Hull, Moses (1836–1906)
Moses Hull, a prominent American Spiritualist lecturer and
teacher, was born in Waldo, Ohio, in 1836. As a teenager, he
joined the Church of the United Brethren, a Methodist body
serving primarily German-Americans. He seemed destined to
be a Brethren minister, but along the way became interested in
Adventism, and joined the newly formed Seventh-day Adventist
Church (organized in 1865). In his interaction with an Adventist
minister over doubts about life after death, he was led
to Spiritualism, and there he found his home. For the last
quarter of a century of his life he was a dedicated Spiritualist.
Though not a medium himself, Hull became a forceful orator
in the Spiritualist cause and is remembered for two debates
he held with orthodox Christian ministers, the lectures being
published as the Jamieson-Hull Debate and the Hull-Covert Debate.
Hull also authored The Encyclopedia of Biblical Spiritualism
(2 vols., 1895). He emerged as an advocate of a Christian Spiritualism,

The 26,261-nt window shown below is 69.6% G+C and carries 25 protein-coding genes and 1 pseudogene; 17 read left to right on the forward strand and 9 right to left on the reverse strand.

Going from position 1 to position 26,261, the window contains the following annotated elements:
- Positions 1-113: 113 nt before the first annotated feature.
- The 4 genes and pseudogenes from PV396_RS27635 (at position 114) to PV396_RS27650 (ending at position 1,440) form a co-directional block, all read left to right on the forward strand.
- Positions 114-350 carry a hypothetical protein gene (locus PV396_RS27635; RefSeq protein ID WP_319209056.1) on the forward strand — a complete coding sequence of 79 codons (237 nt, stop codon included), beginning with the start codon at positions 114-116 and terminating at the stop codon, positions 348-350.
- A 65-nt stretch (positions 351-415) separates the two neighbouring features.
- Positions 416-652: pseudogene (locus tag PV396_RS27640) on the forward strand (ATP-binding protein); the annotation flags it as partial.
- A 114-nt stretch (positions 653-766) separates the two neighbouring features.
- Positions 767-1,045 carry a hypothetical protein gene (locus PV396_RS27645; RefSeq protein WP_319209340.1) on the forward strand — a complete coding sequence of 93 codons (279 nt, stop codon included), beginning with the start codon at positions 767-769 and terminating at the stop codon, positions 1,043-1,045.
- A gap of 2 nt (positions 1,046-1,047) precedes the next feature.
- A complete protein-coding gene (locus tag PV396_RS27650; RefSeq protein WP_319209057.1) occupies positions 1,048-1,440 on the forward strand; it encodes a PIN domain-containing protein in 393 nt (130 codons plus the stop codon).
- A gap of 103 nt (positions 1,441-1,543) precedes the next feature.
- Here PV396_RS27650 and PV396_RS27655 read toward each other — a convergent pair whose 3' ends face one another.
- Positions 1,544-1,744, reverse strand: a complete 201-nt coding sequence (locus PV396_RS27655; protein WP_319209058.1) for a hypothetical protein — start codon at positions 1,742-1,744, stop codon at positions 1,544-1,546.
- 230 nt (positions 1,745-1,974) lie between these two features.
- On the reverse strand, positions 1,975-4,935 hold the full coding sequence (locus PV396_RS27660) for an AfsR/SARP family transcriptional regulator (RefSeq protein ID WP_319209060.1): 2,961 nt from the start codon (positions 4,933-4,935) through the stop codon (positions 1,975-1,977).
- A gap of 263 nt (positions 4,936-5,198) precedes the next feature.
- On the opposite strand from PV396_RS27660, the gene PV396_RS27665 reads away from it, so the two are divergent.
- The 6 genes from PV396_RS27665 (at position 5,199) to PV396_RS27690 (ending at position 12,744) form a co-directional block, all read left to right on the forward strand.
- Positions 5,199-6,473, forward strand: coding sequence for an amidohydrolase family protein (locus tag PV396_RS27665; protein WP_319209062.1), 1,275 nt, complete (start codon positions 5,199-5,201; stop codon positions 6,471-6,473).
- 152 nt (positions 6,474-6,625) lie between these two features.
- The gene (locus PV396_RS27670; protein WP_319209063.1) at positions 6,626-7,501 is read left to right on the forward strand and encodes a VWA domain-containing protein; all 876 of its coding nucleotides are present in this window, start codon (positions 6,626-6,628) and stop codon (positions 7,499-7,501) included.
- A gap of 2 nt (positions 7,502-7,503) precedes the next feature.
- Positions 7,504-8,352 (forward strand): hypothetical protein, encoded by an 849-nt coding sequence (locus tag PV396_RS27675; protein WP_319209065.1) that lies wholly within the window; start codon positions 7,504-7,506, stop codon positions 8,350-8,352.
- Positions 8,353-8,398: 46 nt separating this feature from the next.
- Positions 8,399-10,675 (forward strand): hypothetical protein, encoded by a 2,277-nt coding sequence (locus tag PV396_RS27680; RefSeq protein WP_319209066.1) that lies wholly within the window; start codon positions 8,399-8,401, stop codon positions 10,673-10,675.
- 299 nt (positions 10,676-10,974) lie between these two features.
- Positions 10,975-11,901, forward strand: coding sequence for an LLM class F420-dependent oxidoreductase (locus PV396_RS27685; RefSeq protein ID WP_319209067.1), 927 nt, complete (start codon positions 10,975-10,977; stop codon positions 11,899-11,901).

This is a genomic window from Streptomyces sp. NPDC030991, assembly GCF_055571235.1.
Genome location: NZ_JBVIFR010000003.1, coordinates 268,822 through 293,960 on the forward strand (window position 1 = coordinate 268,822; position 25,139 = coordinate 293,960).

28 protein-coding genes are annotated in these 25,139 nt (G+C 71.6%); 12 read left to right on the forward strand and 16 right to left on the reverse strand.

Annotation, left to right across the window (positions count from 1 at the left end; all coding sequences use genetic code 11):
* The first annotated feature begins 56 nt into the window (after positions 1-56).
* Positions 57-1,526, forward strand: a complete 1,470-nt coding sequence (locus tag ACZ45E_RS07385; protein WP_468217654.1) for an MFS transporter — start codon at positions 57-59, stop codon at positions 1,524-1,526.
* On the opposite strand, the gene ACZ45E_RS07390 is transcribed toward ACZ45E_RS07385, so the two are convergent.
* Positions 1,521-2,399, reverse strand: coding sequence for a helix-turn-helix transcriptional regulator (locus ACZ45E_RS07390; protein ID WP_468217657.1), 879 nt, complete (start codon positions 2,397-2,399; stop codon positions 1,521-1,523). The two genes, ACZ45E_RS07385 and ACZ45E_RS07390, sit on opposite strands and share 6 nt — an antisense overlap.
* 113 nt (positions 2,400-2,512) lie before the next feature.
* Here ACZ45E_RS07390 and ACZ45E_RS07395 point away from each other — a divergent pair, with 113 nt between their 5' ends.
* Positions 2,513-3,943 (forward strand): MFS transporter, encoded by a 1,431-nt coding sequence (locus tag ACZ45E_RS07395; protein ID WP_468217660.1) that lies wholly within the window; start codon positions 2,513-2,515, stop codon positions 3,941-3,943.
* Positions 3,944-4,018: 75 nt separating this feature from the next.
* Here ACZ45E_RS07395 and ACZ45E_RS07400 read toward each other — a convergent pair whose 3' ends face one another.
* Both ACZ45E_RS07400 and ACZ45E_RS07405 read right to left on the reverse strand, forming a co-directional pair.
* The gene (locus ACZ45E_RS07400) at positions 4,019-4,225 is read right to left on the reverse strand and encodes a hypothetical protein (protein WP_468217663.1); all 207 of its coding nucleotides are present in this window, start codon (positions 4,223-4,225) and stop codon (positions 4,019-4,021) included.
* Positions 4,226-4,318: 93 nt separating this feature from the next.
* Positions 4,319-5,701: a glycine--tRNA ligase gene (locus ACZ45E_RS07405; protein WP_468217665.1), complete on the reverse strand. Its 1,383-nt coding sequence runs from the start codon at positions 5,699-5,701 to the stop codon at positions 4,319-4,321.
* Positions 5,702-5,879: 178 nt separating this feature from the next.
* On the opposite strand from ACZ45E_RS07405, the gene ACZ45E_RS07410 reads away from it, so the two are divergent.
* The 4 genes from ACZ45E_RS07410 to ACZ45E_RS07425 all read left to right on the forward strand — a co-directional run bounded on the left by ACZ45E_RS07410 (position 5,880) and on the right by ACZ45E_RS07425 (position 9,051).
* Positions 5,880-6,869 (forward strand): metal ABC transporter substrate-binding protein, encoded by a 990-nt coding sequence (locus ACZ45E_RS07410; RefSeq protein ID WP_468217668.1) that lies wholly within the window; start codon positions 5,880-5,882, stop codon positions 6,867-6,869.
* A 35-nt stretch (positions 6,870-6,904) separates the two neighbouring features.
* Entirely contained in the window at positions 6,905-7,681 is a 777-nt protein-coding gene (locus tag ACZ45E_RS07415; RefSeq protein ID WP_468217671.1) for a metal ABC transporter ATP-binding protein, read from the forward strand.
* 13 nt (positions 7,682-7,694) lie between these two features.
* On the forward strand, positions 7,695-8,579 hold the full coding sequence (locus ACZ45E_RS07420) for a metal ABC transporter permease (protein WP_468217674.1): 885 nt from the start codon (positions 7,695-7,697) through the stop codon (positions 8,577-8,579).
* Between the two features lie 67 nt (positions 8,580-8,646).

as opposed to many of the movement’s leaders who eschewed
any connection with Western religious traditions. He
used his prior training among the Brethren and Adventists to
teach the Bible from a Spiritualist perspective and argued that
many events in the Bible, such as the appearance of the longdead
Moses and Elijah with Jesus at the Transfiguration,
should be interpreted in a Spiritualist context.
During the 1890s, following the organization of the National
Spiritualist Association (now the National Spiritualist Association
of Churches), Hull became increasingly aware of the
passing of the first generation of Spiritualist leaders and the
need for a school at which all that had been learned could be
passed on. He organized a ‘‘Training School’’ at Maple dell
Park, Mantua, Ohio. He enlisted the help of his wife, Mattie
Hull, and his daughter, Alfaretta Jahnke, to assist him. He operated
the school for several years, but it eventually failed.
Then in 1901 Morris Pratt, who had built a large mansion in
Whitewater, Wisconsin, that he wished to be used as an educational
facility for Spiritualism, passed away. Hull moved to
Whitewater in 1903 and opened the Morris Pratt Institute
which he headed for the several years remaining in his life. He
died in January of 1906. The institute survived his passing and
is now the educational arm of the National Spiritualist Association
of Churches.
Sources
Hull, Moses. The Encyclopedia of Biblical Spiritualism. 2 vols.
Chicago M. Hull, 1895

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